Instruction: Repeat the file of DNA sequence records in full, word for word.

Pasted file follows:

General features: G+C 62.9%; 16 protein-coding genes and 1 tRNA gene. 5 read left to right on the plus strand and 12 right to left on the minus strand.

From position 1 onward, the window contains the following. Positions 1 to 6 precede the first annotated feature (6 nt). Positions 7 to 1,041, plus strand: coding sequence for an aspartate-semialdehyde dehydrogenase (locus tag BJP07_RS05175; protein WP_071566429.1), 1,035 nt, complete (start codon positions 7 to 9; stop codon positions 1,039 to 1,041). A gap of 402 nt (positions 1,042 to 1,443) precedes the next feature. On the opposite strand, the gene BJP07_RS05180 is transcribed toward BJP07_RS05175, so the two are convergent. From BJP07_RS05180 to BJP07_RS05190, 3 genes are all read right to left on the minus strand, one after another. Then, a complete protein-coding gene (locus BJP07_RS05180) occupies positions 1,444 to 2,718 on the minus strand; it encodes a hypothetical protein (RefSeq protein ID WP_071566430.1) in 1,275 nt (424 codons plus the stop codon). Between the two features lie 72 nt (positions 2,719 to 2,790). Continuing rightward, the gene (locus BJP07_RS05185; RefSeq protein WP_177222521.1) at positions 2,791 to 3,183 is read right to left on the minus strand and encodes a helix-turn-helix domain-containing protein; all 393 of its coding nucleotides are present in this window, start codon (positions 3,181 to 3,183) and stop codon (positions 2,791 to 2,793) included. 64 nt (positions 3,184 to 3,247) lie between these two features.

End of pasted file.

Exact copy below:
General features: G+C 62.9%; 16 protein-coding genes and 1 tRNA gene. 5 read left to right on the plus strand and 12 right to left on the minus strand.

From position 1 onward, the window contains the following. Positions 1 to 6 precede the first annotated feature (6 nt). Positions 7 to 1,041, plus strand: coding sequence for an aspartate-semialdehyde dehydrogenase (locus tag BJP07_RS05175; protein WP_071566429.1), 1,035 nt, complete (start codon positions 7 to 9; stop codon positions 1,039 to 1,041). A gap of 402 nt (positions 1,042 to 1,443) precedes the next feature. On the opposite strand, the gene BJP07_RS05180 is transcribed toward BJP07_RS05175, so the two are convergent. From BJP07_RS05180 to BJP07_RS05190, 3 genes are all read right to left on the minus strand, one after another. Then, a complete protein-coding gene (locus BJP07_RS05180) occupies positions 1,444 to 2,718 on the minus strand; it encodes a hypothetical protein (RefSeq protein ID WP_071566430.1) in 1,275 nt (424 codons plus the stop codon). Between the two features lie 72 nt (positions 2,719 to 2,790). Continuing rightward, the gene (locus BJP07_RS05185; RefSeq protein WP_177222521.1) at positions 2,791 to 3,183 is read right to left on the minus strand and encodes a helix-turn-helix domain-containing protein; all 393 of its coding nucleotides are present in this window, start codon (positions 3,181 to 3,183) and stop codon (positions 2,791 to 2,793) included. 64 nt (positions 3,184 to 3,247) lie between these two features.